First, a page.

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One Of Trump's First Orders Means Home Loan Fees Won't Go Down

Had it gone into effect Friday, a Federal Housing Administration fee cut would have reduced the cost of borrowing for about 1 million Americans a year.
Justin Sullivan
Getty Images
Had it gone into effect Friday, a Federal Housing Administration fee cut would have reduced the cost of borrowing for about 1 million Americans a year.

Friday was the day that many homebuyers across the country were to start saving on average $500 a year on their loans. A fee reduction was set to go into effect at the Federal Housing Administration, lowering the cost of nearly 1 million FHA loans per year.

But that's not going to happen, at least for now, because in his very first hours in office, President Trump issued an order suspending that fee cut.

The Obama administration had authorized the fee reduction for FHA loans earlier this month. Trump's order says it is now "suspended indefinitely." The Trump administration could ultimately allow it to go through, but the order states "more analysis and research are deemed necessary."

Geoff McIntosh, president of the California Association of Realtors, says his group was disappointed by the Trump administration's move. "It would have made a difference to California homebuyers of about $860 a year," McIntosh tells NPR.

The higher the price of the home, the greater the savings since the fee in question was to be cut by 0.25 percentage points of the total amount borrowed. So on a $400,000 home loan, the savings would be $1,000.

So why would the new administration want to keep that money out of Americans' pockets? The order doesn't say precisely. But some conservatives had warned that cutting the fees for FHA borrowers might leave taxpayers on the hook in another housing crash.

"FHA insures over $1 trillion in outstanding mortgage loans," says Ed Pinto, co-director of the American Enterprise Institute's Center on Housing Risk. He sees that as a potentially ominous liability given the FHA's cash reserves.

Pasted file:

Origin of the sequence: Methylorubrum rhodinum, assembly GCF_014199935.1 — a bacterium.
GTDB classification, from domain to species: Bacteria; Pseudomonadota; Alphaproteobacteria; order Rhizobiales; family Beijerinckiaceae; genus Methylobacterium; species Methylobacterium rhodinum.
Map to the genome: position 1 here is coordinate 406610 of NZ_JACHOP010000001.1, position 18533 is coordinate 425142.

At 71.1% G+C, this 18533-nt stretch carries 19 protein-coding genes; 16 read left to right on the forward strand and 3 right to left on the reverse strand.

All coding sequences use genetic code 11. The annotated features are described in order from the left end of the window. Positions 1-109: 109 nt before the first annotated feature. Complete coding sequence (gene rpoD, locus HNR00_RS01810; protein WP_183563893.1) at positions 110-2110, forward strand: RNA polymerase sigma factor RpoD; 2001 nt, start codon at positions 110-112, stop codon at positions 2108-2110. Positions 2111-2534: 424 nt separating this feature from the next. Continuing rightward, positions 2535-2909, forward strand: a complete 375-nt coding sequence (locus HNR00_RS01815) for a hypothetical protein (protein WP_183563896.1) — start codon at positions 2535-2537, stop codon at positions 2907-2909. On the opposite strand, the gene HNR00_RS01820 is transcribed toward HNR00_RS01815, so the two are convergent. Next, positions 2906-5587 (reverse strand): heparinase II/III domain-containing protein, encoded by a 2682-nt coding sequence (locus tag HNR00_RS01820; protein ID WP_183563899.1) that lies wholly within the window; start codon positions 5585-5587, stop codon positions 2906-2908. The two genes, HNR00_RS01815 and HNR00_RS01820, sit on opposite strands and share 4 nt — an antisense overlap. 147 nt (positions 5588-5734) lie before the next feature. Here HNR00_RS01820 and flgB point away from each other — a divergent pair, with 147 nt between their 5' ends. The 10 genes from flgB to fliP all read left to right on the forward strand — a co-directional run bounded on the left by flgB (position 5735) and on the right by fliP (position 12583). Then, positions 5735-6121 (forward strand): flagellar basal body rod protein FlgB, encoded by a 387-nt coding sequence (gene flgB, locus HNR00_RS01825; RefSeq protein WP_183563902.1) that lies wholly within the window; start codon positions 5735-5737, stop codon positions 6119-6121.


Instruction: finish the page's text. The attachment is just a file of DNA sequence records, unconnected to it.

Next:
Other analysts disagree and say the FHA is once again on strong financial footing and they say the fee cut was justified.

At question is a home loan program that's become very popular with fist-time homebuyers and working-class and lower-income borrowers. With the rising costs of health care and education among other factors, many Americans find it hard to scrape together a very sizable down payment to buy their first home. To lower that barrier to ownership, for decades now the FHA has been allowing Americans to buy homes with as little as a 3.5 percent down payment. Private lenders make the loans and the FHA guarantees them.

Homebuyers agree to pay fees into an FHA reserve fund to cover losses on loans that go bad. Those fees went up during the foreclosure crisis to cover increased defaults. And the Obama administration had been lowering them in recent years as things got back to normal in the housing market.

Today, the money in the FHA's reserve fund is back above its legally required level. So the Obama administration concluded it was time to reduce the fees for borrowers again to pass more savings on to homebuyers. Had the fee reduction gone through, the fee would still be slightly above the level it was before the housing crash.

Still, Pinto remains uneasy. "There's been a lot of concern that the level of that fund is insufficient to really cover FHA in the event there were another serious event in terms of foreclosures," he says.

The FHA did require a bailout after the housing crash. But it was less than 1 percent of the money the government had to use to rescue Fannie Mae and Freddie Mac, which also guarantee home loans.

That's one of the big reasons that other experts say concerns like Pinto's are overblown. Chris Mayer, a housing economist at Columbia University, says that for a long time some conservatives have been warning that the FHA is a $1 trillion time bomb that people should be worried about.

But Mayer says, "we just went through the worst financial crisis since the Great Depression and the FHA didn't take down taxpayers or the federal government in any way, shape or form." So, he says, "at some point you can't keep saying this thing's gonna blow up, this things gonna blow up!"

The move to block the fee cut came hours after Trump's inaugural address, in which he Trump said he wanted to help working-class Americans. "I did find it somewhat ironic," says Geoff McIntosh, with the Realtors group.

But McIntosh says it's reasonable for the new administration to take some time to look at the numbers. "I can also appreciate that they wanted to make sure that it was a sound fiscal decision before they executed it."

McIntosh says he's cautiously optimistic that after the Trump administration reviews all the facts and figures, that it will allow the fee cut to go through, to help make homeownership a bit more affordable for Americans with FHA loans.

Copyright 2020 NPR. To see more, visit https://www.npr.org.

NPR correspondent Chris Arnold is based in Boston. His reports are heard regularly on NPR's award-winning newsmagazines Morning Edition, All Things Considered, and Weekend Edition. He joined NPR in 1996 and was based in San Francisco before moving to Boston in 2001.
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